I never worked with a “diet coach”, I know many friends and competitors who do, but honestly I have questioned their credentials and their knowledge on more than one occasion. I also think we should learn ourselves, and these coaches would just tell their clients what to do and most would blindly do it, without asking why or questioning odd sounding instructions.
I know one competitor whose coach told her she couldn’t eat tomatoes. I asked her if she asked why. His response to her was “Most gals I know can’t lose fat till they cut out tomatoes”.
Right.  Run I say, run away from stuff like this.
Now if he had said something like “tomatoes are high in natural sugars and carbohydrates, so limit them” THAT might make some sense, but he didn’t.
I guess they will need to go to their coaches the rest of their lives if they don’t learn the “why”.
I am probably a pain in the ass to anyone I work with because I want to know why and why not. Some people like this and some don’t, if they can’t work with me then they need to tell me that.
After my father died, I decided I really wanted to focus on my nutrition, and add some muscle;  that meant getting a little bigger, I prepared myself.  I knew I was floundering and needed guidance; I needed to learn more so I took the plunge and contacted the person I feel has the most credible credentials and knowledge out in cyberspace.
If you are not familiar with him, he is known for his expertise in Natural Bodybuilding (drug free). He has a BS in Biochemistry from Eckerd College with honors, a PhD in Nutritional Sciences with honors from the University of Illinois and his thesis title was “Leucine is a critical factor determining protein quantity and quality to initiate muscle protein synthesis”.
In other words, he knows what he is doing; it ain’t “Bro Science”
I contacted him and explained I wanted to add muscle, I am not trying to lose fat, and I want to add size. I think I may have corresponded with an assistant first, and they seemed to almost be interviewing me! I passed the test and then after more discussion we agreed on a nine month program. I chose nine months because that was a reasonable amount of time and would allow me to then work with him on a competition diet to compete again in late Spring of 2014.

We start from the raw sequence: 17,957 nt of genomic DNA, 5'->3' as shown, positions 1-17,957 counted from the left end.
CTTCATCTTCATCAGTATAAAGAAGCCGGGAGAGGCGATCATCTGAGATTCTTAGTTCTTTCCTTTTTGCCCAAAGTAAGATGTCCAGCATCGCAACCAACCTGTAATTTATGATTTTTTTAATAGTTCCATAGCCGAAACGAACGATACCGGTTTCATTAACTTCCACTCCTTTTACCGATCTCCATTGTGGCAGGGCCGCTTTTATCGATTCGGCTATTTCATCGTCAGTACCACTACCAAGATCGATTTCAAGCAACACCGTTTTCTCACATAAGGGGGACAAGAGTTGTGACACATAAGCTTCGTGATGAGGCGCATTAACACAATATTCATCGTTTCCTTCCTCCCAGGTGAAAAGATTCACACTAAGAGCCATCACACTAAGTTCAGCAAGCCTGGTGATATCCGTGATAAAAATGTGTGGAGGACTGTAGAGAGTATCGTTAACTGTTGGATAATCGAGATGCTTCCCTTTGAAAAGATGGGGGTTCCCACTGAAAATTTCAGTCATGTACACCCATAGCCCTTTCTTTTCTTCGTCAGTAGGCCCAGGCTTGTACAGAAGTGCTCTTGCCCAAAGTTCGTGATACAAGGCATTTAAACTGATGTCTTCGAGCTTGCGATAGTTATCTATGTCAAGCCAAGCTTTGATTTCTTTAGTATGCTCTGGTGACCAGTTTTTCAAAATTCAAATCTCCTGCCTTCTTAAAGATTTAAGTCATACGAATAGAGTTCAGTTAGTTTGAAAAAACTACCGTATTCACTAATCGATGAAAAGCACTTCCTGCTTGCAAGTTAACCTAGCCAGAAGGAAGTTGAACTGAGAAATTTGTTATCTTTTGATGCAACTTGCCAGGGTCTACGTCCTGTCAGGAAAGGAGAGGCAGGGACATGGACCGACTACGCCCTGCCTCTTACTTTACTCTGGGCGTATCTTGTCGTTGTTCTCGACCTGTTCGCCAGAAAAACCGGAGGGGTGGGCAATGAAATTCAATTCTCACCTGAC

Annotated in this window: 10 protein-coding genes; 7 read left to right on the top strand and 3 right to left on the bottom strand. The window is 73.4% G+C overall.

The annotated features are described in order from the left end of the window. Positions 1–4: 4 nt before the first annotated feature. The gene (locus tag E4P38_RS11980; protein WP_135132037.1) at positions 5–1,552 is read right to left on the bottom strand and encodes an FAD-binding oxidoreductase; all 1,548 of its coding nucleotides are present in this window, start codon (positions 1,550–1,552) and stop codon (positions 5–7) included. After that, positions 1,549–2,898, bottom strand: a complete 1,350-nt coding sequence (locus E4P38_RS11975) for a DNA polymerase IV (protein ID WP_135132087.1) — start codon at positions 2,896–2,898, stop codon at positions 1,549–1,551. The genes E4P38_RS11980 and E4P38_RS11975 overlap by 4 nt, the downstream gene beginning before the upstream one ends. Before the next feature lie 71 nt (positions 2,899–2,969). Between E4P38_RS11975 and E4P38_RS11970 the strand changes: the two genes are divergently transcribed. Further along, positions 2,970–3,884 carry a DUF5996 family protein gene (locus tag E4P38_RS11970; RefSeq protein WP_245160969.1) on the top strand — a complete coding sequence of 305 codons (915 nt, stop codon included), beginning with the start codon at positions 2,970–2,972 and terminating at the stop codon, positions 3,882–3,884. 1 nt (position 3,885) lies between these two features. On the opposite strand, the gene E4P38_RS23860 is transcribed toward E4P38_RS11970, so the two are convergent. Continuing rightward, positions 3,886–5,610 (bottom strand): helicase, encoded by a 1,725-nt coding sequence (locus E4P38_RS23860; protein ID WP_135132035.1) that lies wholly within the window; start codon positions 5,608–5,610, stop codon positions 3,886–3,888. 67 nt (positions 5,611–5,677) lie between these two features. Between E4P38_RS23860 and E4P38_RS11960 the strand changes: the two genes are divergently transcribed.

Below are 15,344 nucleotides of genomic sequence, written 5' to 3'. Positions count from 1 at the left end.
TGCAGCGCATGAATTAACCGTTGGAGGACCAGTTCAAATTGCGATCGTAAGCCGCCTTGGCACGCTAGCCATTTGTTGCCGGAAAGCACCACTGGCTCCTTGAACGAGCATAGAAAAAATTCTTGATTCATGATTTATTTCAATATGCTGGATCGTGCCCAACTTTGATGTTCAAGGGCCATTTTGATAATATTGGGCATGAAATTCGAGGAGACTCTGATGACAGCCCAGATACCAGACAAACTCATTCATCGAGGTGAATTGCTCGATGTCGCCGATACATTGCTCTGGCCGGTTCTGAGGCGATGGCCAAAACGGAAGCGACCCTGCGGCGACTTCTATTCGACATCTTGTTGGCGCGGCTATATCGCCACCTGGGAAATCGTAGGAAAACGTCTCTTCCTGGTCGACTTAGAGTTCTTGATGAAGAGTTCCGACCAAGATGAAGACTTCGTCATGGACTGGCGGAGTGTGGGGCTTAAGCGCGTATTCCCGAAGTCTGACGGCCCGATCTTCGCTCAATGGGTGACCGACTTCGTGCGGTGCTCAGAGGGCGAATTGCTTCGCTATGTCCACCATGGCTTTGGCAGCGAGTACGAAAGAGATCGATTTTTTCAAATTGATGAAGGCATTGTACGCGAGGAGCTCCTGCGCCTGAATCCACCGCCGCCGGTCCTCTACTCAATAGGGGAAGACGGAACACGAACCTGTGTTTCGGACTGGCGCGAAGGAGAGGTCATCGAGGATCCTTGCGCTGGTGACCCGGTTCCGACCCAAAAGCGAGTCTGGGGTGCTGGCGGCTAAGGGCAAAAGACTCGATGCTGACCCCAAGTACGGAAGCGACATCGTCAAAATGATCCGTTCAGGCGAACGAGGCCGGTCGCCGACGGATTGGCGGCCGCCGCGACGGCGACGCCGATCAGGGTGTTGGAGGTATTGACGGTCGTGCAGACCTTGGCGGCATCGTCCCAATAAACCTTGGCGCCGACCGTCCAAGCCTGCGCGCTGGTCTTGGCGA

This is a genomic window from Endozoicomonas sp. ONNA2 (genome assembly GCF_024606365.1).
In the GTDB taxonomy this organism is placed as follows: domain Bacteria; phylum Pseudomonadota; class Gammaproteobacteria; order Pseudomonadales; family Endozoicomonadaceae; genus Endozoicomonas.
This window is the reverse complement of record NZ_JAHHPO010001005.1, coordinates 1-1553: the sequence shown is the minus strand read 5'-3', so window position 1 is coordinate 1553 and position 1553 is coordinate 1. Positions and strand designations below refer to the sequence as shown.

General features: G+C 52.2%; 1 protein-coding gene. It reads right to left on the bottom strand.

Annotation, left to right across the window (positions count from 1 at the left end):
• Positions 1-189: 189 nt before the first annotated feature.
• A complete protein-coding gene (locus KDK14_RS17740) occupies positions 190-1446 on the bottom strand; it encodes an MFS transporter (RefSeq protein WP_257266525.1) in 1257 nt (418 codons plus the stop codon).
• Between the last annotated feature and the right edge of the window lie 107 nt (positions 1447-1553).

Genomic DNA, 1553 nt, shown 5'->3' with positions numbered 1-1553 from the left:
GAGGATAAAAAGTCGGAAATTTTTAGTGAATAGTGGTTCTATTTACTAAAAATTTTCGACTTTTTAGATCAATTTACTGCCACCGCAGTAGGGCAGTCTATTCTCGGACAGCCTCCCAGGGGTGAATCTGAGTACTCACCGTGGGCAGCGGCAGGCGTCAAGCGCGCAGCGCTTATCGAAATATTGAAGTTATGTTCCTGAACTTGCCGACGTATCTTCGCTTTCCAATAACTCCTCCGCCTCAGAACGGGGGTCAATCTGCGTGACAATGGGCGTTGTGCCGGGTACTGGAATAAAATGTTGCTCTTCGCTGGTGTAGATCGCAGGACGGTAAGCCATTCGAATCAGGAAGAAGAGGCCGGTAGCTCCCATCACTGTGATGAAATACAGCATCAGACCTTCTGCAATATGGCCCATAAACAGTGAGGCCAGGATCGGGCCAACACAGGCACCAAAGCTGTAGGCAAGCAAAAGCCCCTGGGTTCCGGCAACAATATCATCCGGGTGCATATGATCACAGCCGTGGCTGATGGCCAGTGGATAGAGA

I shake my head when I hear women say they “add muscle fast” or they “don’t want to get bulky” so they only do cardio. I bust my butt to add muscle, and when you compare me to the average fit chick, yes, I carry a lot. But when you compare me to the average Physique competitor, I am small.
Layne said I would gain some weight and wanted to make sure I was OK with that. Really no, I am not, but I am, it’s hard to explain. I know I need to, but it will be a mental struggle to “get fat”.  Just how fat and how big? David was a little scared at first; he already thinks I am very muscular. I asked Layne if five pounds of muscle might be a reasonable amount to gain in nine months.  I won’t quote him, but basically it’s not, not in his opinion for a woman who is well trained (not a newbie) and one who is not taking anabolics.  Sure, I could stick a bunch of drugs in my body and gain muscle that way, but then I wouldn’t need to work with Layne would I? I am not taking the easy way; I am taking the smart way. I also want to be able to look myself in the eye and maintain my self respect. I want to earn it.
Below is a comparison, the left just before I started with Layne and on the right 4 weeks later. My shoulders are rounder and lats wider, stomach is flatter and tighter.